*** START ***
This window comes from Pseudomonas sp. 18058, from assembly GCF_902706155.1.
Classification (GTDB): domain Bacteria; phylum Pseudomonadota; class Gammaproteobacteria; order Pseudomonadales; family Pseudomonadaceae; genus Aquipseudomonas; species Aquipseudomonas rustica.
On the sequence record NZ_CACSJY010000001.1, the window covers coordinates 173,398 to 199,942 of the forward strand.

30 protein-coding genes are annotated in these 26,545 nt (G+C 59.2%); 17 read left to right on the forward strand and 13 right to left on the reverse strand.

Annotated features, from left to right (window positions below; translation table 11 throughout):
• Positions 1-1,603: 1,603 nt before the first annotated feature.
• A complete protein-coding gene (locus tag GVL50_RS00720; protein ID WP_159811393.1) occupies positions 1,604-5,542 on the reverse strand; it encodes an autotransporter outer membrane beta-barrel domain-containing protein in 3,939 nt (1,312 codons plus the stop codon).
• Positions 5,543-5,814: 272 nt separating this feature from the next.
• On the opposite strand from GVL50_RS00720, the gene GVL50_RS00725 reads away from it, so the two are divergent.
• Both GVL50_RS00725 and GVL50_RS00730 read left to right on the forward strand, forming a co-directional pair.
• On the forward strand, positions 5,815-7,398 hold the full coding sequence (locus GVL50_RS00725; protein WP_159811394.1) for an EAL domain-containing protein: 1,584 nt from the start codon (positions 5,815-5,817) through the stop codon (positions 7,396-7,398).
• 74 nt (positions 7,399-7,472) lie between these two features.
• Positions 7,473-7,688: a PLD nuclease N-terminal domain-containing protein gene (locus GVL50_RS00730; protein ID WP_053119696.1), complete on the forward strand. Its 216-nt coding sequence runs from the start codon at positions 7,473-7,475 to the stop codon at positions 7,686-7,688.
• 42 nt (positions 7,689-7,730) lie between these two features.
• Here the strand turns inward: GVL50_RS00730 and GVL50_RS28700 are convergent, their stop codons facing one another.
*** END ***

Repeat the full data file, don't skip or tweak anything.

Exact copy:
This window comes from Pseudomonas sp. 18058, from assembly GCF_902706155.1.
Classification (GTDB): domain Bacteria; phylum Pseudomonadota; class Gammaproteobacteria; order Pseudomonadales; family Pseudomonadaceae; genus Aquipseudomonas; species Aquipseudomonas rustica.
On the sequence record NZ_CACSJY010000001.1, the window covers coordinates 173,398 to 199,942 of the forward strand.

30 protein-coding genes are annotated in these 26,545 nt (G+C 59.2%); 17 read left to right on the forward strand and 13 right to left on the reverse strand.

Annotated features, from left to right (window positions below; translation table 11 throughout):
• Positions 1-1,603: 1,603 nt before the first annotated feature.
• A complete protein-coding gene (locus tag GVL50_RS00720; protein ID WP_159811393.1) occupies positions 1,604-5,542 on the reverse strand; it encodes an autotransporter outer membrane beta-barrel domain-containing protein in 3,939 nt (1,312 codons plus the stop codon).
• Positions 5,543-5,814: 272 nt separating this feature from the next.
• On the opposite strand from GVL50_RS00720, the gene GVL50_RS00725 reads away from it, so the two are divergent.
• Both GVL50_RS00725 and GVL50_RS00730 read left to right on the forward strand, forming a co-directional pair.
• On the forward strand, positions 5,815-7,398 hold the full coding sequence (locus GVL50_RS00725; protein WP_159811394.1) for an EAL domain-containing protein: 1,584 nt from the start codon (positions 5,815-5,817) through the stop codon (positions 7,396-7,398).
• 74 nt (positions 7,399-7,472) lie between these two features.
• Positions 7,473-7,688: a PLD nuclease N-terminal domain-containing protein gene (locus GVL50_RS00730; protein ID WP_053119696.1), complete on the forward strand. Its 216-nt coding sequence runs from the start codon at positions 7,473-7,475 to the stop codon at positions 7,686-7,688.
• 42 nt (positions 7,689-7,730) lie between these two features.
• Here the strand turns inward: GVL50_RS00730 and GVL50_RS28700 are convergent, their stop codons facing one another.